The two tables were groaning with food from the local two groceries and four restaurants. Hahn Winery’s reds and whites were featured. Lots of locals appearing and some not so locals drove from Napa, Oakland, Sacramento and San Francisco. A good opportunity to meet art lovers and members of the community, and see them mix.
Rogelio’s restaurant next door brought in a Chinese vase with large white lilies. Friends from Sacramento and Kansas City teamed up to buy an enormous ikebana arrangement of orchids and ginger. My gratitude to all for such a tremendous kick-off. I feel welcomed—and successful already.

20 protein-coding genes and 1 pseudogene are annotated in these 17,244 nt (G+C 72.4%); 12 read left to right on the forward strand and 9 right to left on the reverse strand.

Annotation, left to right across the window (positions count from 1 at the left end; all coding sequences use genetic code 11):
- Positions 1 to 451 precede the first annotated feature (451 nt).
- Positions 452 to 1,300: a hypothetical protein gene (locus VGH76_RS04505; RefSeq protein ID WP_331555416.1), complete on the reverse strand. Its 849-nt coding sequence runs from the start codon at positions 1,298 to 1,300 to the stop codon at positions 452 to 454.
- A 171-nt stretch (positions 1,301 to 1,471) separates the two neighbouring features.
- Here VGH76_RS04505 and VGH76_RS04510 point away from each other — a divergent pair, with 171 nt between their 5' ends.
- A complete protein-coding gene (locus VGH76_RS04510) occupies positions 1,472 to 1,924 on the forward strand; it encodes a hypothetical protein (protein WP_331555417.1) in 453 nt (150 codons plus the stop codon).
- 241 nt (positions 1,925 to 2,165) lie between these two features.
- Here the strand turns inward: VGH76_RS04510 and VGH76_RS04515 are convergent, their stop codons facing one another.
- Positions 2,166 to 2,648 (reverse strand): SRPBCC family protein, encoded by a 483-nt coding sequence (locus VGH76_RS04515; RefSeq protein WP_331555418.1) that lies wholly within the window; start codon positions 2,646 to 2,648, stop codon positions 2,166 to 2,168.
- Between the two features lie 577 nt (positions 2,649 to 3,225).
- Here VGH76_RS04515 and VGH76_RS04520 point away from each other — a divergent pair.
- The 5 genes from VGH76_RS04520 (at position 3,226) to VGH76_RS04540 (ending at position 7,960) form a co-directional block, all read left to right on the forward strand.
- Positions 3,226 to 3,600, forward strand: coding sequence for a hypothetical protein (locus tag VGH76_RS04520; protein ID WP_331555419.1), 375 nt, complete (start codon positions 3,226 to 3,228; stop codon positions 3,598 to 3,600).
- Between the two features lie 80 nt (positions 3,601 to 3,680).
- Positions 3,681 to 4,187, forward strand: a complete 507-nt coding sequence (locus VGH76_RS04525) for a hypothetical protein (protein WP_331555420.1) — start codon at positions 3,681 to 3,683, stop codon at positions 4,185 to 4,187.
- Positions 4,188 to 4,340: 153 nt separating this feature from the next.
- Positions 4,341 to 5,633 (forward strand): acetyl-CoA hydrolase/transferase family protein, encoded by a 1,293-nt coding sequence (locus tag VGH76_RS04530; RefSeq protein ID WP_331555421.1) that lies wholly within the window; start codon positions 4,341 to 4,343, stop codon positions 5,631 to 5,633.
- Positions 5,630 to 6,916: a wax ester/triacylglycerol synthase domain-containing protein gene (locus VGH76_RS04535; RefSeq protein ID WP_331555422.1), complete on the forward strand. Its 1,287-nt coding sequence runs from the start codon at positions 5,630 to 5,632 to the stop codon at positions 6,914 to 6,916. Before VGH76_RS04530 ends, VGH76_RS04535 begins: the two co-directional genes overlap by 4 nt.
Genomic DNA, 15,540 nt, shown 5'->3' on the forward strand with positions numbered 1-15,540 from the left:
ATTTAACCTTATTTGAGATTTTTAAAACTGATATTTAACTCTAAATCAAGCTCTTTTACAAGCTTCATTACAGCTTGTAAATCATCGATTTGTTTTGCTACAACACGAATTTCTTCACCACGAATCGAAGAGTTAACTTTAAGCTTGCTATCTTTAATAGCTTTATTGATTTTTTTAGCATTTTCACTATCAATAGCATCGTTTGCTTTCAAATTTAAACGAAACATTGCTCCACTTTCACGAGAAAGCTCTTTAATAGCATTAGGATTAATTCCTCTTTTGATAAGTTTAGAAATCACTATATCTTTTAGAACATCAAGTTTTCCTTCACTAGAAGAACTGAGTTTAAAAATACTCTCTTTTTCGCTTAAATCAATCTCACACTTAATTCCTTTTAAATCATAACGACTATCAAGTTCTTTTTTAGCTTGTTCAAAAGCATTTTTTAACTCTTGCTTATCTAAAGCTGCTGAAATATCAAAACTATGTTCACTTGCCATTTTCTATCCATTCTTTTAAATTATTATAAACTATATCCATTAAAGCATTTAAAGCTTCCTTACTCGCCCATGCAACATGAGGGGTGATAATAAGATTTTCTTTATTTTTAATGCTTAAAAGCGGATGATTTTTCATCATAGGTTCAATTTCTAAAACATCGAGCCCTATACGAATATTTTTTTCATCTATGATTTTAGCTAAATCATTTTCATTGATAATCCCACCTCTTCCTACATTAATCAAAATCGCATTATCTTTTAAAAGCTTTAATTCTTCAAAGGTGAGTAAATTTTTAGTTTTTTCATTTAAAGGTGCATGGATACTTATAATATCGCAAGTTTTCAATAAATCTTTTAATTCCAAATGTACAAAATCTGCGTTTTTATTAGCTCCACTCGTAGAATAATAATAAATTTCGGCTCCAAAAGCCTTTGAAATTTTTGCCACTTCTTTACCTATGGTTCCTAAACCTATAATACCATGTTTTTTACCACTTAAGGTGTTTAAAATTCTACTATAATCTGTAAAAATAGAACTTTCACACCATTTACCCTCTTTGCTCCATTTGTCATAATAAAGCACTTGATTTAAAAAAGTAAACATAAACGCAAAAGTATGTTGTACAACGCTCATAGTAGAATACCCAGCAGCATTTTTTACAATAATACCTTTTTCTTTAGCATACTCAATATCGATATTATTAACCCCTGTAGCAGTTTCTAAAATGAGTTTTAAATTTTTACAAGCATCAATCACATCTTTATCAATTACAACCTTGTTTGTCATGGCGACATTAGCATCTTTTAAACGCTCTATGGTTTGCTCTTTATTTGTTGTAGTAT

Gallery of Artists Work:
Delta Daze, Acrylic on Canvas by Sally Ooms
Gum Shan, stylized images of the Delta by Greg Crawford
Locke Slough, Photo print by James Motlow
Untitled, Photo by Keith Palmer
Greg Crawford created stunning mixed media pieces on paper that reflected the California Delta “as settled and reshaped by humans. I explored the motifs of mountain, river, levee, labor and fields to examine this archetype,” says Greg. He titled his six-piece work Gum Shan, the Chinese expression for Gold Mountain, in honor of the Chinese laborers who reclaimed the Delta.
Keith Palmer is drawn by patterns that, through his camera lens, abstract everyday images. In his series “Ribbons of Energy,” he invites us to see the commonplace in unexpected ways.
James Motlow, who co-authored the book on the Chinese town of Locke, Bitter Melon, provided black and white photos from that book and newer color prints of the slough area in back of the town.